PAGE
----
It's the second address, the “header from” (P2) address, that the recipient sees in their inbox. Unfortunately this address has nothing to do with the SPF or DKIM validation that the receiving mail server performs before accepting the message.
DMARC works with SPF and DKIM
SPF and DKIM are still relevant; in fact, DMARC depends on these existing authentication protocols. SPF provides an IP authentication against the hidden envelope from (P1) address, and has dramatically reduced backscatter – incorrectly automated bounce messages sent by mail servers - typically as a side effect of incoming spam. Reflecting on over 15 years working with email, I remember a time when email backscatter was a real nuisance. But that was a long time ago, and thankfully SPF went a long way to stopping most of it.
DKIM, meanwhile, provides a way for integrity checks to be performed which assess whether an email has been tampered with from point A to point B. This is done by using a public and private key pair, where the public key is publicly available in a DNS TXT record. This allows the receiving mail server to use the public key to check that the integrity of the message has not changed. DMARC works with both SPF and DKIM, building on their strengths to create a solution.
DMARC is a new standard
So how does an organisation prevent an adversary spoofing their brand’s domain name in the P2 address? Domain-based Message Authentication, Reporting, and Conformance (DMARC), an internet standard created in 2012, empowers you to take back control of your organisation’s domain.
DMARC protects the domain names your organisation owns from spoofing. The DMARC protocol is not a third authentication protocol on top of SPF and DKIM – instead it works with these two existing authentication protocols. DMARC introduces four key benefits:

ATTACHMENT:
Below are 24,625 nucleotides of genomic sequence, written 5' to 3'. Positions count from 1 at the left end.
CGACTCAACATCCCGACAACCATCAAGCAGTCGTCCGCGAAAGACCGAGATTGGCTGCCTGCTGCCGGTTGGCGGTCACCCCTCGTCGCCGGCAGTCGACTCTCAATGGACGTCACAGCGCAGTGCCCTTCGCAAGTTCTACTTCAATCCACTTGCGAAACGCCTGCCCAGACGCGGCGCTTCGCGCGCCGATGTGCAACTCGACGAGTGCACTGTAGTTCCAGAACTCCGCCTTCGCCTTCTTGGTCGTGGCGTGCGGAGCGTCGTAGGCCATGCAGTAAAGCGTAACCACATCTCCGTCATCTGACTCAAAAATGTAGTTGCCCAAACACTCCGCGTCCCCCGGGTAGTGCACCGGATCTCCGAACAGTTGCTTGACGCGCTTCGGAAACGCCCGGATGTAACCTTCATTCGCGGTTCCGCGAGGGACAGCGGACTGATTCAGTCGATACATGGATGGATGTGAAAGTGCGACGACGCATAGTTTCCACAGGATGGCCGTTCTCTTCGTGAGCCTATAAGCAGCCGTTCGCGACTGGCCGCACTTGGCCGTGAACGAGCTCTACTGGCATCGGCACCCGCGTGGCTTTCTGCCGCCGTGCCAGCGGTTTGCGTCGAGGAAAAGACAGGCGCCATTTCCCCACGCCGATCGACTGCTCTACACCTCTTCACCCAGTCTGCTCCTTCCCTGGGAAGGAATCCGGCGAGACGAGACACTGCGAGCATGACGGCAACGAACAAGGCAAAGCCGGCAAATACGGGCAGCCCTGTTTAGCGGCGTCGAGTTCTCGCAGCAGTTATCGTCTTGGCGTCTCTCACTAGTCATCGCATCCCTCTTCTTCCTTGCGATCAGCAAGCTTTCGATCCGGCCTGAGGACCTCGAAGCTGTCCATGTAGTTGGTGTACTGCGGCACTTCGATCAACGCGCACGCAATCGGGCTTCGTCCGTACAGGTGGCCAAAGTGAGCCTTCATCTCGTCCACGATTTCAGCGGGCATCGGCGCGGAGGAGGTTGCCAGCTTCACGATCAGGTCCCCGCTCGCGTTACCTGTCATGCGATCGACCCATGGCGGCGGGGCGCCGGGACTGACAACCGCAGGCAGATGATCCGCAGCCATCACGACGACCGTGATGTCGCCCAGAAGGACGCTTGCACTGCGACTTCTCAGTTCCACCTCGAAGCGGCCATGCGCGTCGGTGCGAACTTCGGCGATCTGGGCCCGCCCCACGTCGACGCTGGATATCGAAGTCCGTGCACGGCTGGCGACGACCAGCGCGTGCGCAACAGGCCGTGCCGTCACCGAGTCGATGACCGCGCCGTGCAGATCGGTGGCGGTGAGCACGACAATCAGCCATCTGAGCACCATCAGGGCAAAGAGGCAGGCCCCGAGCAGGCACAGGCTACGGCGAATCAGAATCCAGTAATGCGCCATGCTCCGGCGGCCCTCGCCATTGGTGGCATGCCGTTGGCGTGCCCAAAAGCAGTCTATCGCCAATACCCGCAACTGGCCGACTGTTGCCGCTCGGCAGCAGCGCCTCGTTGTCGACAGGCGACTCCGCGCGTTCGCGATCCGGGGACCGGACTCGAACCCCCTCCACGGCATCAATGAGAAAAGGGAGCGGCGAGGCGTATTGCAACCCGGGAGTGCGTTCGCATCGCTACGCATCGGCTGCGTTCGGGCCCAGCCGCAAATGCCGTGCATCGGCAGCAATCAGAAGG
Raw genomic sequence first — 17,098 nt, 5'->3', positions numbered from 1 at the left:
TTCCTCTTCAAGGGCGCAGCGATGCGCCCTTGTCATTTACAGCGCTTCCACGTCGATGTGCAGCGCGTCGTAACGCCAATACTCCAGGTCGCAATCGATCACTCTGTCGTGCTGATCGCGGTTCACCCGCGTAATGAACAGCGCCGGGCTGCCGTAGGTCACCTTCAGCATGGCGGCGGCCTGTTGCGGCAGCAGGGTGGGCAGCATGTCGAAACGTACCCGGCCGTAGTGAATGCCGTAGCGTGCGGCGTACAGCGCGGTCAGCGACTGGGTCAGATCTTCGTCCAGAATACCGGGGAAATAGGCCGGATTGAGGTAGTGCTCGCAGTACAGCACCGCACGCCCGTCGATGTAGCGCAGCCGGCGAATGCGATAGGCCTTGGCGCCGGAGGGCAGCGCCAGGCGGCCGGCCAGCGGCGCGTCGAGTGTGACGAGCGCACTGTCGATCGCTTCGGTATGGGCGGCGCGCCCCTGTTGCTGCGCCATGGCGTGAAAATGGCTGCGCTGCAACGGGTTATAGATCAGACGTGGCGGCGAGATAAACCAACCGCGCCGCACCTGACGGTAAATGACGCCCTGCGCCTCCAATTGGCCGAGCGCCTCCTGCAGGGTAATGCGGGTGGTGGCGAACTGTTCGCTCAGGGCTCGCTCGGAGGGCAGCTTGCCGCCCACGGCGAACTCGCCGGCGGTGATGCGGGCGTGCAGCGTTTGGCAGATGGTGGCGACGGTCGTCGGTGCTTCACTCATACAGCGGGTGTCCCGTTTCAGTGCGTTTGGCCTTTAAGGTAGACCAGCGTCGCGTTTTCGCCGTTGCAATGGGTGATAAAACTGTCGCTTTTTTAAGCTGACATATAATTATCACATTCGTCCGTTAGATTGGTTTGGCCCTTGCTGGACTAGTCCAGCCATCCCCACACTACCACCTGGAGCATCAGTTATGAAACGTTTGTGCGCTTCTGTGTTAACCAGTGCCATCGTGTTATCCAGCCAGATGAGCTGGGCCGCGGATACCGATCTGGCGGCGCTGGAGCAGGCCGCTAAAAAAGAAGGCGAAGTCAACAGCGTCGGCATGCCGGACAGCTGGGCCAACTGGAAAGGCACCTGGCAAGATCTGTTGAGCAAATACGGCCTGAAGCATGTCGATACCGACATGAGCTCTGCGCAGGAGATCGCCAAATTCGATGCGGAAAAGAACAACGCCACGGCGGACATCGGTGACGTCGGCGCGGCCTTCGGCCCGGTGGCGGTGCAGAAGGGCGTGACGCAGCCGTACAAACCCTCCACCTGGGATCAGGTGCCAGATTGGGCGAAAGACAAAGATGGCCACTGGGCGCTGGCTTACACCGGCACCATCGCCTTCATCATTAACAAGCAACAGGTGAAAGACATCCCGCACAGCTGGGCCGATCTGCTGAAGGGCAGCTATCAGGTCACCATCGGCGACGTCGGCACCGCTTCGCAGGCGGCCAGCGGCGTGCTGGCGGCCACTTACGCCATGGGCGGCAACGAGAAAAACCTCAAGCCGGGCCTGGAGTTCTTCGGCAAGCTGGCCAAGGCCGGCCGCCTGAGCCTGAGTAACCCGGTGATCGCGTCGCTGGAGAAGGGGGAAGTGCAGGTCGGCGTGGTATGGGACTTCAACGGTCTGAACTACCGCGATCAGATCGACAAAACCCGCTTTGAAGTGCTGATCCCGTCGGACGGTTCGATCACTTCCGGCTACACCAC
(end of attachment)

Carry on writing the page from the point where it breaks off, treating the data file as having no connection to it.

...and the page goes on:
Visibility of who is spoofing (legitimately or not) your domain through reporting.
A way to lock down your domain and prevent spoofing of the P2 address.
Identification of shadow IT, where a colleague may have signed up to a third-party service like Mailchimp to make their job easier but not yet notified IT about it.
Improved deliverability of legitimate emails you are sending to your prospects and customers. DMARC-aligned mail has far greater email hygiene and the receiving mail system has a better chance of accepting and delivering the message to recipients’ inboxes instead of a junk mail folder.
How DMARC prevents spoofing
DMARC enables you to prevent spoofing in the P2 address by focusing on this address and checking for alignment. Alignment can be achieved using either or both existing authentication protocols:
DMARC-compliant mail relying on SPF first needs to pass SPF. Secondly, alignment is checked: the “from: domain” in P2 address must match the domain in the “envelope from” (P1) address.
Adding DMARC on top of DKIM first requires that DKIM must be passed, and secondly requires alignment: the P2 domain the recipient sees in their inbox must match the DKIM domain used to sign the message.